Thanks. I didn't mean altar is a Persian word but Mihrab. It's "of course" a Persian word. We have had it even in Middle Persian (pre-Islamic) and it has been used for the same structure as in Islam. Muslims don't want to accept it because it's bad to accept they have borrowed something from Zorostrianism. âb denotes structures having arch-shaped ceilings. we have also other words made with it in Persian: sardâb, garmâbe, âvaj which is the name of a city. Ok. I don't insist. Good luck.
Good luck with what? If you disagree so strongly with where the word comes from, go tell the folks at mihrab. All I know about it is what I read there, and that it is clearly not an altar. Otherwise I have no reason to care about it one way or the other. (And I know perfectly well what word you were talking about. That ought to have been clear from the context.) TCC (talk) (contribs) 22:09, 27 April 2007 (UTC)Reply[reply]

Pleased with the progress[edit]

I must say I am now pleased with how this article is growing from when I originally read it. I enjoyed much reading about the variety of Christian altars, however now it incorporates other altars from other cultures as well. I understand that not every "altar" may be mentioned, but the article is becoming more sound. As far as Shinto, I only incorporated it, because it is seen as a place of worship in a sense. --Secondly, as far as sacrifice goes... some altars in certain cultures and belief systems may have historically been used as sacrifice, yet as those cultures and belief systems change we can see the use of the altar become symbolic rather than an actual place for genuine sacrfice. Also, in some cases it is difficult to tell whether the sacrfices that took place were real or symbolic in the first place.

  • I also suggest we remove links that are self-promotions as opposed to educational. In other words the link to the Wiccan site in the external links portion did not give this article credence as an educational tool. I have removed it, but just in case someone has a better idea of how to incorporate it, it is here: http: (ww-w)(dot)magickrituals(dot)com/altar(dot)html I myself have Wiccan ideologies, but yet I realize the difference between using this article to help people better understand a subject or using it for personal gain through self-promotion. Furthermore this link is merely of photographs which aren't described, and the link does not go immediately to the photos. Sorry, but I believe this is misuse of what could otherwise be a very educational tool. However, if the Wiccan is willing to incorporate the photographs and educate the public more about the usage of the types of Altars used by adding content to the Wiccan altar section this would be greatly appreciated.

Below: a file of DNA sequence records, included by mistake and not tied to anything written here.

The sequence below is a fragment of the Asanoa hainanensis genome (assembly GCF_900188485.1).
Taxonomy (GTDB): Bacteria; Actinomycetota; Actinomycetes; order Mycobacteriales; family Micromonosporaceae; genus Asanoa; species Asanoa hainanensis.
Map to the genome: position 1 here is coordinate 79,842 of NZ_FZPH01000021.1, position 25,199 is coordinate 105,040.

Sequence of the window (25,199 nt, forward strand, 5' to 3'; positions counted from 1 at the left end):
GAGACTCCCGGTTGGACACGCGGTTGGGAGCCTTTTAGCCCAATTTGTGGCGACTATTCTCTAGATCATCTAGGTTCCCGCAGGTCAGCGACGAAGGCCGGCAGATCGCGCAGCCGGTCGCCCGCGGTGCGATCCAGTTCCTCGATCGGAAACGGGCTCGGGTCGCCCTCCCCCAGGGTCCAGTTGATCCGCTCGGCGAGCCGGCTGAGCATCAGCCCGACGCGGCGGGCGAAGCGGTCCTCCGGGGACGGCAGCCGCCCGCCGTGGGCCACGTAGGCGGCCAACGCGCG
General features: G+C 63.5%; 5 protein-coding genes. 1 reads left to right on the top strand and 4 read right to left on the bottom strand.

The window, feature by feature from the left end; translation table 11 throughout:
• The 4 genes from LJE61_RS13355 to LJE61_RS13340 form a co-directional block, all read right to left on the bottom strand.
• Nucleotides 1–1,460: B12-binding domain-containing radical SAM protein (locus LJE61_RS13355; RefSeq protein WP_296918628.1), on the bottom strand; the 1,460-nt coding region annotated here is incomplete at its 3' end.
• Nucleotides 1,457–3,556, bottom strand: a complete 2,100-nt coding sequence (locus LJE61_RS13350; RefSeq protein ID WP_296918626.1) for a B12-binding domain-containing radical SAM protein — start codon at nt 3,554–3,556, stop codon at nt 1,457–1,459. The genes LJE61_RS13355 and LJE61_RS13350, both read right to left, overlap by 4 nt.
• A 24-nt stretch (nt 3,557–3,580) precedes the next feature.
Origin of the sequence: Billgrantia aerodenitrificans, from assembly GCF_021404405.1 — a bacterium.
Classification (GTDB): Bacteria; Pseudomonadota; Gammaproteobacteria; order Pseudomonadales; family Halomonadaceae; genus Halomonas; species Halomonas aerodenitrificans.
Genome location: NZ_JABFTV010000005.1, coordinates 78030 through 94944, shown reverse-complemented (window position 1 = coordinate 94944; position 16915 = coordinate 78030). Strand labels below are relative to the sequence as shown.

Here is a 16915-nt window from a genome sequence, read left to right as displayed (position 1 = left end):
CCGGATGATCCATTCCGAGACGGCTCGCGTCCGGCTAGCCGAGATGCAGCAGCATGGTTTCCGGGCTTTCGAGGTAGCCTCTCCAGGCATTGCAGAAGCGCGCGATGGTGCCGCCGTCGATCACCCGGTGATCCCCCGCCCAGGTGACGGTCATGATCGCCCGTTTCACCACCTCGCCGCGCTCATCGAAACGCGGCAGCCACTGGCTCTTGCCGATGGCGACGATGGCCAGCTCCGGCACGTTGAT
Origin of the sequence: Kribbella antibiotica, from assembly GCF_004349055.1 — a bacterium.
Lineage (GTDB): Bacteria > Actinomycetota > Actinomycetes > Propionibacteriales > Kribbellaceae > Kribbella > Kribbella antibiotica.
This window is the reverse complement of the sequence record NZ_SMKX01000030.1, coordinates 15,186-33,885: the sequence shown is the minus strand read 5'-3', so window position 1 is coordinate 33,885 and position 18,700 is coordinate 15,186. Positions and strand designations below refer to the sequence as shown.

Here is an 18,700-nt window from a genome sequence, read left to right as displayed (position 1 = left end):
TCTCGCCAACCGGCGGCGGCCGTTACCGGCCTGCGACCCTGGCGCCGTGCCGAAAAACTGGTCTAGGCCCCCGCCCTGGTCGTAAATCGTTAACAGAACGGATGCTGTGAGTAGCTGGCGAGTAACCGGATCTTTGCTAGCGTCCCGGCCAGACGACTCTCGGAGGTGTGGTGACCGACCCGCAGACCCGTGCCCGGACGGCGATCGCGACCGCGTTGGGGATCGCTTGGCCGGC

Systematic Bias[edit]

The article is not as biased as it was previously yet, I doubt the globalization will be removed at this time, because if you look at the section link, yeah, the one by the globe, you will read that "Many editors contribute to Wikipedia because they see Wikipedia as progressing towards, though never reaching, an ideal state as a repository of human knowledge. The more idealistic may see Wikipedia as a vast discussion on what is true and what is not from a "neutral point of view" or "God's Eye View". The idea of a systemic bias is thus far more troubling than even widespread intentional vandalism. Vandalism can be readily identified and corrected. The existence of systemic bias means that not only are large segments of the world not participating in the discussion, but that there is a deep-rooted problem in the relationship of Wikipedia, its contributors and the world at large." This article was not vandalized, but it was originally lacking in an effort to expand in outside areas from what it claimed to be discussing. In fact since this article is so difficult, it will take an outstanding effort from anyone who is knowledgable in the filed of Altars and religious history to create a better article.

Marian altar[edit]

There are also marian altars in some of the more traditional liturgies. It would be interesting if we could have an entry on this. ADM (talk) 14:50, 17 June 2009 (UTC)Reply[reply]

Throne and altar[edit]

There is a socio-political term known as throne and altar which expressed a certain kind of conservatism that is opposed to Church-State separation and the Republican form of government. It was often used in the 19th century by proponents of secularism who were intent on criticizing conservative Christians. It could perhaps deserve a stub because of its historical anti-revolutionary meaning. ADM (talk) 10:04, 15 September 2009 (UTC)Reply[reply]

Too many images[edit]

In my opinion, this article has a few too many images. I think we should make a gallery at the bottom. Any thoughts? Shark96z (talk · contribs) 23:13, 23 May 2010 (UTC)Reply[reply]

Orthodox altars and subdeacons[edit]